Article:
Even with the recent settlement with Sunday Riley Skincare, Sephora still has the company’s products on its website. In an email to the New York Times, Sephora says “they do not believe the actions at Sunday Riley are representative of our brands or the countless hours our clients have spent sharing their authentic product experiences with us.”

What the company has done is removed certain reviews for Sunday Riley that seemed suspicious, including reviews that were left the same day the account was created.

Sunday Riley isn’t the only company that’s being called out for posting fake reviews. Lifestyle Lift, a cosmetic surgery company was also caught by the FTC for having employees post fake reviews. Other companies like VIP Deals and Legacy Learning Systems have been fined for paying people to leave positive reviews.

The punishment should fit the crime

Sunday Riley will face civil penalties if it’s caught creating fake reviews again, but for now, the company will not have to pay any fines since it’s difficult for officials to tell how many sales were driven by the fake reviews.

With the punishment being far from severe, it’s easy for other companies to look at this example and think, why shouldn’t we do that — especially if it will increase sales and is difficult to punish?

Luckily for consumers and for businesses that follow ethical business practices, there are some companies like Fakespot, which help detect fake or paid-for reviews. They work with companies like Amazon, Sephora, and Best Buy to make sure that consumers are seeing authentic reviews on their sites, but it’s hard to remove every single suspicious review.

Amazon is also taking its own steps to stop fake reviews from being posted by making its community guidelines a bit tougher, including changing its terms to not allow incentivized reviews unless they come from Amazon’s Vine Program.

Amazon’s steps to stop fake reviews may help, but companies are still finding ways to get around the stricter community guidelines without Amazon knowing, like offering refunds via PayPal, mailing something a couple of weeks later, or offering a gift card for a review.

With companies going behind its back, it’s hard for Amazon to get a complete handle on the situation without help from the FTC, who also struggles to stay on top of the fake review epidemic.

If you’re in the e-commerce space, it’s important to remember that trust and authenticity are key for strong business practices, and when you have trust built with your prospects and customers you‘ll be able to maintain strong sales.

Having steady revenue rather than small boosts in sales from false advertising will amount to more overall profit for your company.

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Marketing Strategies

The Local Algorithm: Relevance, Proximity, and Prominence



Posted by MaryBowling

How does Google decide what goes into the local pack? It doesn’t have to be a black box — there’s logic behind the order. In this week’s Whiteboard Friday, renowned local SEO expert Mary Bowling lays out the three factors that drive Google’s local algorithm and local rankings in a simple and concise way anyone can understand.

Click on the whiteboard image above to open a high resolution version in a new tab!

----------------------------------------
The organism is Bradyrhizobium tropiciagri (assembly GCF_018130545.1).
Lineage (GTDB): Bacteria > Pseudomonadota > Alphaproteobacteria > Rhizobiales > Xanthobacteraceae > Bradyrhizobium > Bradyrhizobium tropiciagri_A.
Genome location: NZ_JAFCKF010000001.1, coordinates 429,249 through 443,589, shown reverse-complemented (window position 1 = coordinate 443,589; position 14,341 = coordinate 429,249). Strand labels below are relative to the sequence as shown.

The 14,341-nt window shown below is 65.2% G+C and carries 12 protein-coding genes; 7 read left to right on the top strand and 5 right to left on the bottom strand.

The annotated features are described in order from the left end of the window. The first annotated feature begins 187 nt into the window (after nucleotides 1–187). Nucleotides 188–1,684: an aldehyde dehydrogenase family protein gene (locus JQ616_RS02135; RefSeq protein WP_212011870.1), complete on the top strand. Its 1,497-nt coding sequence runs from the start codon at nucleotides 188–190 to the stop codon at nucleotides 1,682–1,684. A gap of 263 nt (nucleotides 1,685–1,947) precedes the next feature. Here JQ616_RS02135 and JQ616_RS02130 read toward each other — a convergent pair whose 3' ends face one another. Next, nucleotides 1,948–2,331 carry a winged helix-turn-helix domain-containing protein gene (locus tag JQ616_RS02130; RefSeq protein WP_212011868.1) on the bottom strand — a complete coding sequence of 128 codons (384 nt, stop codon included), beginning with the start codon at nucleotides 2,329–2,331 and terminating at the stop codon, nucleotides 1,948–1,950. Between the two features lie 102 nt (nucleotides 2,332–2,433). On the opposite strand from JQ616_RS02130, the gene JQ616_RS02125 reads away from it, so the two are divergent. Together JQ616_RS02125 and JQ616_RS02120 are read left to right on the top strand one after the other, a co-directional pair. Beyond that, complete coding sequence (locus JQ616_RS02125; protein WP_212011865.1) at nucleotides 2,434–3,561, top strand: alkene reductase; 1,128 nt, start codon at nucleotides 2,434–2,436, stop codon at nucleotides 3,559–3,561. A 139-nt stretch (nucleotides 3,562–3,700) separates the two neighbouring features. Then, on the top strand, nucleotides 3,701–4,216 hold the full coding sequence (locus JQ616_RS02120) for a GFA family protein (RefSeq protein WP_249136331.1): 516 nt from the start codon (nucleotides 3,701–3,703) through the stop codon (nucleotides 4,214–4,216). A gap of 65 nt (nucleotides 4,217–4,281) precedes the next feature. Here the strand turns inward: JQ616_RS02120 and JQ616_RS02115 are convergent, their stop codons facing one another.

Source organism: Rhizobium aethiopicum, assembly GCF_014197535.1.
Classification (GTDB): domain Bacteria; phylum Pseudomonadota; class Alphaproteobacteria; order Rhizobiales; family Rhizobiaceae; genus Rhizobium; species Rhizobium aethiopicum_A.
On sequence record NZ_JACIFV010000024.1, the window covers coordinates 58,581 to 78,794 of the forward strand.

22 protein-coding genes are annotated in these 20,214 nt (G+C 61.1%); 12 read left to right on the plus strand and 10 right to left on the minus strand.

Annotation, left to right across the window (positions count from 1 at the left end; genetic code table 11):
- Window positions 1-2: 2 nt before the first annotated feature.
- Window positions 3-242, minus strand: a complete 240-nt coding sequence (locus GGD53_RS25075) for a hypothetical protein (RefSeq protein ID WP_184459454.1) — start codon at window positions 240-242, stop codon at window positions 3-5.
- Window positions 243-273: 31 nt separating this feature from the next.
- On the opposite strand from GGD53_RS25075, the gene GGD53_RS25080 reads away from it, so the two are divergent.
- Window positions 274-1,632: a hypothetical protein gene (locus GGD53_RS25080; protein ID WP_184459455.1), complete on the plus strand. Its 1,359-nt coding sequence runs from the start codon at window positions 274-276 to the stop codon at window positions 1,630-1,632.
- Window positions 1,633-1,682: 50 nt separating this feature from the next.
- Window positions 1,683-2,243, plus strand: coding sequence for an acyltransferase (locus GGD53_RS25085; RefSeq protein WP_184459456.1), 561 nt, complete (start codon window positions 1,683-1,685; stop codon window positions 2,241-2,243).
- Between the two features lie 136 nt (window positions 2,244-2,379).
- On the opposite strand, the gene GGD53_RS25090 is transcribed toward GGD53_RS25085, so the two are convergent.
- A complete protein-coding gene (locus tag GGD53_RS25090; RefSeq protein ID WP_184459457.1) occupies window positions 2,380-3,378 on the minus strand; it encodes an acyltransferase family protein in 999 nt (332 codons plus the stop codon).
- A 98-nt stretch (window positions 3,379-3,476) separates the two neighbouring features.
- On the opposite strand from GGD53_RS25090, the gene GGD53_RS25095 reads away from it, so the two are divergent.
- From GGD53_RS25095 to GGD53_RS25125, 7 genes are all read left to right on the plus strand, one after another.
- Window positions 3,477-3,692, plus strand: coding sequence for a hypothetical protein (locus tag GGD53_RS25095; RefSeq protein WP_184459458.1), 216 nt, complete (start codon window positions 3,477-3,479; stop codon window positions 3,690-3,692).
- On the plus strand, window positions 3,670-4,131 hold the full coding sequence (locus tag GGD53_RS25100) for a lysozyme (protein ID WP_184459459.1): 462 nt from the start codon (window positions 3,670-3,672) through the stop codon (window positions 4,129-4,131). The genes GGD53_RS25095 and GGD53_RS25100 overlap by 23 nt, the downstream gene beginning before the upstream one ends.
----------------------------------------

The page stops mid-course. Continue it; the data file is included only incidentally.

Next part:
Video Transcription

Hi, Moz fans. This is Mary Bowling from Ignitor Digital, and today I want to talk to you about the local algorithm. I’d like to make this as simple as possible for people to understand, because I think it’s a very confusing thing for a lot of SEOs who don’t do this every day.

The local algorithm has always been based on relevance, prominence, and proximity

1. Relevance

For relevance, what the algorithm is asking is, “Does this business do or sell or have the attributes that the searcher is looking for?” That’s pretty simple. So that gives us all these businesses over here that might be relevant. For prominence, the algorithm is asking, “Which businesses are the most popular and the most well regarded in their local market area?”

2. Proximity

For proximity, the question really is, “Is the business close enough to the searcher to be considered to be a good answer for this query?” This is what trips people up. This is what really defines the local algorithm — proximity. So I’m going to try to explain that in very simple terms here today.

Let’s say we have a searcher in a particular location, and she’s really hungry today and she wants some egg rolls. So her query is egg rolls. If she were to ask for egg rolls near me, these businesses are the ones that the algorithm would favor.

3. Prominence

They are the closest to her, and Google would rank them most likely by their prominence. If she were to ask for something in a particular place, let’s say this is a downtown area and she asked for egg rolls downtown because she didn’t want to be away from work too long, then the algorithm is actually going to favor the businesses that sell egg rolls in the downtown area even though that’s further away from where the searcher is.

If she were to ask for egg rolls open now, there might be a business here and a business here and a business here that are open now, and they would be the ones that the algorithm would consider. So relevance is kicking in on the query. If she were to ask for the cheapest egg rolls, that might be here and here.

If she were to ask for the best egg rolls, that might be very, very far away, or it could be a combination of all kinds of locations. So you really need to think of proximity as a fluid thing. It’s like a rubber band, and depending on… 

  • the query
  • the searcher’s location
  • the relevance to the query
  • and the prominence of the business 

….is what Google is going to show in that local pack.

I hope that makes it much clearer to those of you who haven’t understood the Local Algorithm. If you have some comments or suggestions, please make them below and thanks for listening.